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Spring Safety Series: Indoor maintenance

During the spring, many organizations take the opportunity to perform much-needed cleaning and maintenance on their building. It’s an important part of good facility stewardship, and it can help you maintain the value of your property. Church Mutual has compiled a list of projects you should consider undertaking this spring:

  1. Clean your windows. The windows of your building may be caked with grime and debris from the winter. Clean both the outside and inside, taking care to check the glass for cracks and the screens for holes. If you are using ladders to access windows, practice ladder safety in the selection and use of ladders.
  2. Check the interior of your building for leaks. While it is important to inspect the exterior of your roof for leaks, you may have more luck checking on the inside, instead. Examine all ceilings for signs of water damage and look in your basement or attic for clues of unwanted water indoors, including mold; a damp, musty smell; or walls that are clammy to the touch.
  3. Check weatherstripping and caulking. All the windows and doors in your building should have appropriate weatherstripping and caulking in place to keep moisture from seeping inside. However, over time those materials can wear, creating tiny gaps around the edges of the windows and doors. Spring is a great time for an up-close inspection of all openings in your building.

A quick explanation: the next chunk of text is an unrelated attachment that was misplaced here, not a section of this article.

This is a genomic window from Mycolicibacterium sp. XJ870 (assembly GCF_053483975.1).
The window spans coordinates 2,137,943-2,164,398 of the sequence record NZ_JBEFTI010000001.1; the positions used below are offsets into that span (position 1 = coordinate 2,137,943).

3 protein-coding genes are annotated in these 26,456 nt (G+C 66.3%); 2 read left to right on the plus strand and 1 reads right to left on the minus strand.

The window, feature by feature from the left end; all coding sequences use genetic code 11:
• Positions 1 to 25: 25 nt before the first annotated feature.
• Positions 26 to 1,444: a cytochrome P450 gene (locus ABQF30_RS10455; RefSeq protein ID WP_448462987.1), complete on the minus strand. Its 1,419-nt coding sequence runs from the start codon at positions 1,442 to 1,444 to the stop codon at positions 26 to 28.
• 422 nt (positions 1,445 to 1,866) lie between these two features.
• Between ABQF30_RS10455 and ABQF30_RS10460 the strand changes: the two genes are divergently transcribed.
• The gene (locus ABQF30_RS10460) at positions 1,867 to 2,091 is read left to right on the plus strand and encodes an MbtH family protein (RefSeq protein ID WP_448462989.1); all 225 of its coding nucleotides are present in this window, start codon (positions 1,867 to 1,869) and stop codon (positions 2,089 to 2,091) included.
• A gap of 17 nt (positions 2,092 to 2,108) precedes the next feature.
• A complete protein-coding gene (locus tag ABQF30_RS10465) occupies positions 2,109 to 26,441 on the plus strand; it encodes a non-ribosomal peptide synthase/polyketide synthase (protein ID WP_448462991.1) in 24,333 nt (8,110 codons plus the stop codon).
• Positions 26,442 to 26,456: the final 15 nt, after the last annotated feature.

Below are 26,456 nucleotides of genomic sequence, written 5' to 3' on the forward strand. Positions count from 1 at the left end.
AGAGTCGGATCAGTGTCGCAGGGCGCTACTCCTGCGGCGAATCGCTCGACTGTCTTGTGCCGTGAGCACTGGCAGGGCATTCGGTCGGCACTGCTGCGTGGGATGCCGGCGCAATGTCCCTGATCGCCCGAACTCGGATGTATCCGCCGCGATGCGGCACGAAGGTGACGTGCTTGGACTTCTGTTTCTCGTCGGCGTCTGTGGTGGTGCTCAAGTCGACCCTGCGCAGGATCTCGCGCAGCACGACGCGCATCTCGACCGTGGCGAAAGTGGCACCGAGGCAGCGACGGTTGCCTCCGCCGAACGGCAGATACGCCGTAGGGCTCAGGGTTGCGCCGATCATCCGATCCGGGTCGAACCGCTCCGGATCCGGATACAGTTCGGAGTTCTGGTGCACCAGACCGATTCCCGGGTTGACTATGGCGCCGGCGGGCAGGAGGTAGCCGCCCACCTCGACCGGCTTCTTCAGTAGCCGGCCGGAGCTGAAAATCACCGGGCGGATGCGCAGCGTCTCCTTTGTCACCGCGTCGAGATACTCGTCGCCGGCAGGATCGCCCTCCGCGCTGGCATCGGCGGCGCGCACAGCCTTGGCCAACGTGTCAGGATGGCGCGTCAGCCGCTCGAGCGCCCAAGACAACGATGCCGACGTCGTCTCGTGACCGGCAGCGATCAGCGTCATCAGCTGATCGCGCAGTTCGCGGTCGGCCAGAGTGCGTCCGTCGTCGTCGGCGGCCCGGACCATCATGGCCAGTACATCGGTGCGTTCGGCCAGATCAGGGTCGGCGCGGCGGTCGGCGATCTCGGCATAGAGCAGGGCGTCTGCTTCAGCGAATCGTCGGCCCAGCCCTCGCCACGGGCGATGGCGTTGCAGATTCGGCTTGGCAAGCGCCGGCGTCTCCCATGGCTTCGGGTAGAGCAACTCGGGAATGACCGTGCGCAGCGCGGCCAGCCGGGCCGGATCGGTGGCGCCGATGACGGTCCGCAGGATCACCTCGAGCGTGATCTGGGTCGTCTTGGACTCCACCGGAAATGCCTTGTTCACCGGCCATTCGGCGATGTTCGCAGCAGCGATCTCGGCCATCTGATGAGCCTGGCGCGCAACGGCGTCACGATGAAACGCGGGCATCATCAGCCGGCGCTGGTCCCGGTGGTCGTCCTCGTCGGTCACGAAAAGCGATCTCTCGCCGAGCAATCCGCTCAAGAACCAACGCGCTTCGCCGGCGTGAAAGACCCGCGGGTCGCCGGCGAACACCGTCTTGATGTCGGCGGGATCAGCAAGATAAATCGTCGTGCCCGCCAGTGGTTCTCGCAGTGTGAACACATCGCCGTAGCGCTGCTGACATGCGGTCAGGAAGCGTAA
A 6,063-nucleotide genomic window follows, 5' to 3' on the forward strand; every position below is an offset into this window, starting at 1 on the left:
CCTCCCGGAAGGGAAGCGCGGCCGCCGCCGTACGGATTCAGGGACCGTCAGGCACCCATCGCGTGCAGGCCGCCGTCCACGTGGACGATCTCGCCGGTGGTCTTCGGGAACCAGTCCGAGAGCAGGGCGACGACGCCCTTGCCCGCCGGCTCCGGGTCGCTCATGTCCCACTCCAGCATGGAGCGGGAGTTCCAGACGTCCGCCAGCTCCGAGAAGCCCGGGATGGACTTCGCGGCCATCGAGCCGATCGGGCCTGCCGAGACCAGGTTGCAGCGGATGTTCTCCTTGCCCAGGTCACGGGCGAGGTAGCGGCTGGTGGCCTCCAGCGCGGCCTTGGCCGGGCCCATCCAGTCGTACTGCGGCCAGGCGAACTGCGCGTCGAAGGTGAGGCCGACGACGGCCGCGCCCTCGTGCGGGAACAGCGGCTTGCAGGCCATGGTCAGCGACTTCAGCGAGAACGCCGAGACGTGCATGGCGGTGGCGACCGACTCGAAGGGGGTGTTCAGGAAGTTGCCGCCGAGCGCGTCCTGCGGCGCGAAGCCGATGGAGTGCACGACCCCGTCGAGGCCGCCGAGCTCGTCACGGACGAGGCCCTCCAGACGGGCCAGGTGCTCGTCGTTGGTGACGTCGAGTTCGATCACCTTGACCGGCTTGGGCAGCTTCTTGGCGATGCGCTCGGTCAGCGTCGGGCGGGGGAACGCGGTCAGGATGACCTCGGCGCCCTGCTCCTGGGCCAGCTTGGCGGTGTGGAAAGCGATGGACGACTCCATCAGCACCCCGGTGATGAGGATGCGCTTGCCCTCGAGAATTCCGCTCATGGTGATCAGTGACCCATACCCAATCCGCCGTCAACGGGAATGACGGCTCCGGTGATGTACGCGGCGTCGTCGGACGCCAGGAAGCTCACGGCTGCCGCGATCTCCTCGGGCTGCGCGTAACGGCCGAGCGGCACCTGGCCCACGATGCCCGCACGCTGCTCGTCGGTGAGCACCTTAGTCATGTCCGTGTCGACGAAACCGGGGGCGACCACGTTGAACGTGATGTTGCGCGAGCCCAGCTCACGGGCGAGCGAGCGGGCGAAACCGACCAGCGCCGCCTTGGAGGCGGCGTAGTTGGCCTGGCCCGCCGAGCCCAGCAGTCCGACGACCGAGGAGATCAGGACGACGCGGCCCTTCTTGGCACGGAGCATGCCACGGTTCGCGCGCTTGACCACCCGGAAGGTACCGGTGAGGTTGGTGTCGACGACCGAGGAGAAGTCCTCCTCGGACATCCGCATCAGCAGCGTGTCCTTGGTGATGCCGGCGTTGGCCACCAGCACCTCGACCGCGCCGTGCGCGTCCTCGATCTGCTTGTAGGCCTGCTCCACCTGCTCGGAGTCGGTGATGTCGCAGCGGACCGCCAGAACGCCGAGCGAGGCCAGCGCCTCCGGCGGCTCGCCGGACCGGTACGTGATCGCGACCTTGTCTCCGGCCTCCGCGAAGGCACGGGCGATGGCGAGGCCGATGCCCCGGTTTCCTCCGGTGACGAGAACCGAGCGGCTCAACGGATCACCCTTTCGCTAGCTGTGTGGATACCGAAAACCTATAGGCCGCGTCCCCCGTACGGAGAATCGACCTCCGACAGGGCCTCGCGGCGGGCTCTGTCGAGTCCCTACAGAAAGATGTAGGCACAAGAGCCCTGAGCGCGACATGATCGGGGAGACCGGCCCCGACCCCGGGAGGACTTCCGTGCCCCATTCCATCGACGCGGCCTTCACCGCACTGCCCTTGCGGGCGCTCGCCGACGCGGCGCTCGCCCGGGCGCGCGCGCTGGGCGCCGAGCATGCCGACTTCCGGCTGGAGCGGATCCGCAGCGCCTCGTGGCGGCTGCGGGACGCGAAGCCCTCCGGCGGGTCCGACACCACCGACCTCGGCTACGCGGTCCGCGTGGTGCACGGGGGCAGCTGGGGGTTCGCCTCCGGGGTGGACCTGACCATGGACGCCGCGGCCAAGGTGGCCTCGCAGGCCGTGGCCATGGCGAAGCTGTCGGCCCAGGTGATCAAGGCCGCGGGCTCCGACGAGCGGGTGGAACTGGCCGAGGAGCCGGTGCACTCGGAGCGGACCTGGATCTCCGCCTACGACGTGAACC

4. Inspect walkways and stairs for hazards. With people coming back onto your property, it is a good idea to inspect walkways and stairs for tripping and fall hazards. Make sure no cords, boxes or other obstacles are obstructing walkways. Make sure you repair hazards such as loose or frayed carpet and keep stairways well lit, with handrails firmly in place.
  5. Replace batteries in smoke alarms and carbon monoxide detectors. You may rarely think about the smoke alarms and carbon monoxide detectors in your building. But if you don’t change the batteries every six months, there’s a chance they won’t work when an emergency occurs. Spring and fall are good times to change the batteries and ensure they are functioning properly.
  6. Inspect your building’s plumbing elements. Depending on where you live, winter can be harsh on pipes and other plumbing elements. Even if you don’t notice any specific problems related to water flow, it’s a good idea to inspect your pipelines. Shut off your main water supply, visually inspect the shut-off valve and examine the pipes to make sure there aren’t any cracks or leaks.

As more Americans become vaccinated, there will be fewer restrictions on gatherings, meaning your building may be in use more often than it was over the past year. Make sure your facility is ready for the increased use and you have the appropriate insurance in place.

For more building maintenance tips from Church Mutual, visit